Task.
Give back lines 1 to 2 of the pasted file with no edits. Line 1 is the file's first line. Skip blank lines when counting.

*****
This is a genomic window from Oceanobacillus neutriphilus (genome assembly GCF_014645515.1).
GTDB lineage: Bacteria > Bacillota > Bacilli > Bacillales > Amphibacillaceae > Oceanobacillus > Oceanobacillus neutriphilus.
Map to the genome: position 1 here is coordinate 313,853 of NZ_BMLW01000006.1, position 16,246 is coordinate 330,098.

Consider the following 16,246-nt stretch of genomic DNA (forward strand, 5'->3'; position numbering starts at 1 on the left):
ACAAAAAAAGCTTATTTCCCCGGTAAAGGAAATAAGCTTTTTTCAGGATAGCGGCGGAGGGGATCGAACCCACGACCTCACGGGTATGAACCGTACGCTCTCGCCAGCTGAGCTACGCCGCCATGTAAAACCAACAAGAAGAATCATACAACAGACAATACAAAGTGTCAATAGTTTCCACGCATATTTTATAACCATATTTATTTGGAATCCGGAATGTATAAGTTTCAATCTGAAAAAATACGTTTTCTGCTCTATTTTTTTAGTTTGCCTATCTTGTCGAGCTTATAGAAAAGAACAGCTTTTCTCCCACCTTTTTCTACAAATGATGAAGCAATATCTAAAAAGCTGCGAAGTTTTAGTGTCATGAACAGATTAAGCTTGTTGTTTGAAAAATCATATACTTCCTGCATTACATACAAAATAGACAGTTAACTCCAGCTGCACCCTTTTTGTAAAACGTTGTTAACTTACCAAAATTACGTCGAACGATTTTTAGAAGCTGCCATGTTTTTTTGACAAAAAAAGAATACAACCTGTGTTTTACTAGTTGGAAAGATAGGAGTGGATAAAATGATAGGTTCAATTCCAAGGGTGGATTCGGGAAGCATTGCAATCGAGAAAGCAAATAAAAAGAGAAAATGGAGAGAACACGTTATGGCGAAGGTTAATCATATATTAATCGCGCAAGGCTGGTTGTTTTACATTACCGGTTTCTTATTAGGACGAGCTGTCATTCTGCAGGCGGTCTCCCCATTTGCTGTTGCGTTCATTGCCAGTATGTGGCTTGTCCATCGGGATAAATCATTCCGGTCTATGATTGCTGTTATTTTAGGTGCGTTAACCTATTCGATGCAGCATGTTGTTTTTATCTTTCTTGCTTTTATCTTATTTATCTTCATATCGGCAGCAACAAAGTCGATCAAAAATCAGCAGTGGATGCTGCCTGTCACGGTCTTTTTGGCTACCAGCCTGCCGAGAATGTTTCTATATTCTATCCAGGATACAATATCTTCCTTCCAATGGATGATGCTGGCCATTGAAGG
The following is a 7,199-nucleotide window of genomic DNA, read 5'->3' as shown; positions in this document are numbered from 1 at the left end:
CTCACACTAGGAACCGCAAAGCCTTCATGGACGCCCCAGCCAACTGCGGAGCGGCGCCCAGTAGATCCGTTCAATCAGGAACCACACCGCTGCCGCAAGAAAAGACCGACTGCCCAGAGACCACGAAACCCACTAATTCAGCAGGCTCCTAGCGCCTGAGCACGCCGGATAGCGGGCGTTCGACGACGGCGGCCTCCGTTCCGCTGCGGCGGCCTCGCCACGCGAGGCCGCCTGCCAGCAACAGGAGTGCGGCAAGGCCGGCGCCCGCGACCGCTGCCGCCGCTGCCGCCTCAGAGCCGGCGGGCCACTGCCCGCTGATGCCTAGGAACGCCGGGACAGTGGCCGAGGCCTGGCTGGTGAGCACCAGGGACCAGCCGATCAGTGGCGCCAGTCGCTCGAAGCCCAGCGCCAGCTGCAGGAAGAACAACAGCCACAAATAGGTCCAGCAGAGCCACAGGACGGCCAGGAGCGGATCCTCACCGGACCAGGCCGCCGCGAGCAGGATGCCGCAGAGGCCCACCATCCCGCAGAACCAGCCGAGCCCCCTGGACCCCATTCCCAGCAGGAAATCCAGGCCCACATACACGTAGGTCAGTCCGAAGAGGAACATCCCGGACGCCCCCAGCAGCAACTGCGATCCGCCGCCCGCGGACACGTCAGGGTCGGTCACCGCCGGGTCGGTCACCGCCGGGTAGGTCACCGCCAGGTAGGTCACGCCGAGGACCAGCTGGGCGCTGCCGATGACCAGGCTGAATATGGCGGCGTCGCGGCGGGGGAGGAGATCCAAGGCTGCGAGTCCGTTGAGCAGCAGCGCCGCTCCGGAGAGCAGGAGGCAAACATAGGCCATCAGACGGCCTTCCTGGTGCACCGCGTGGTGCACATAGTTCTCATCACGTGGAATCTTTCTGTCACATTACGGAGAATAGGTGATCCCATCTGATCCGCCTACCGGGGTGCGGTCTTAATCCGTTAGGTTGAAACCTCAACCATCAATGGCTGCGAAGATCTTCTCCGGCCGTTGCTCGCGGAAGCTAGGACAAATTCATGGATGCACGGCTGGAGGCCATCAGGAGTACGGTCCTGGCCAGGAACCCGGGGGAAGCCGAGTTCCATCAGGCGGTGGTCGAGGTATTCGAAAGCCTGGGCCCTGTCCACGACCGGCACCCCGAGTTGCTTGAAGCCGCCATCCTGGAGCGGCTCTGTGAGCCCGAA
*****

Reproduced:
This is a genomic window from Oceanobacillus neutriphilus (genome assembly GCF_014645515.1).
GTDB lineage: Bacteria > Bacillota > Bacilli > Bacillales > Amphibacillaceae > Oceanobacillus > Oceanobacillus neutriphilus.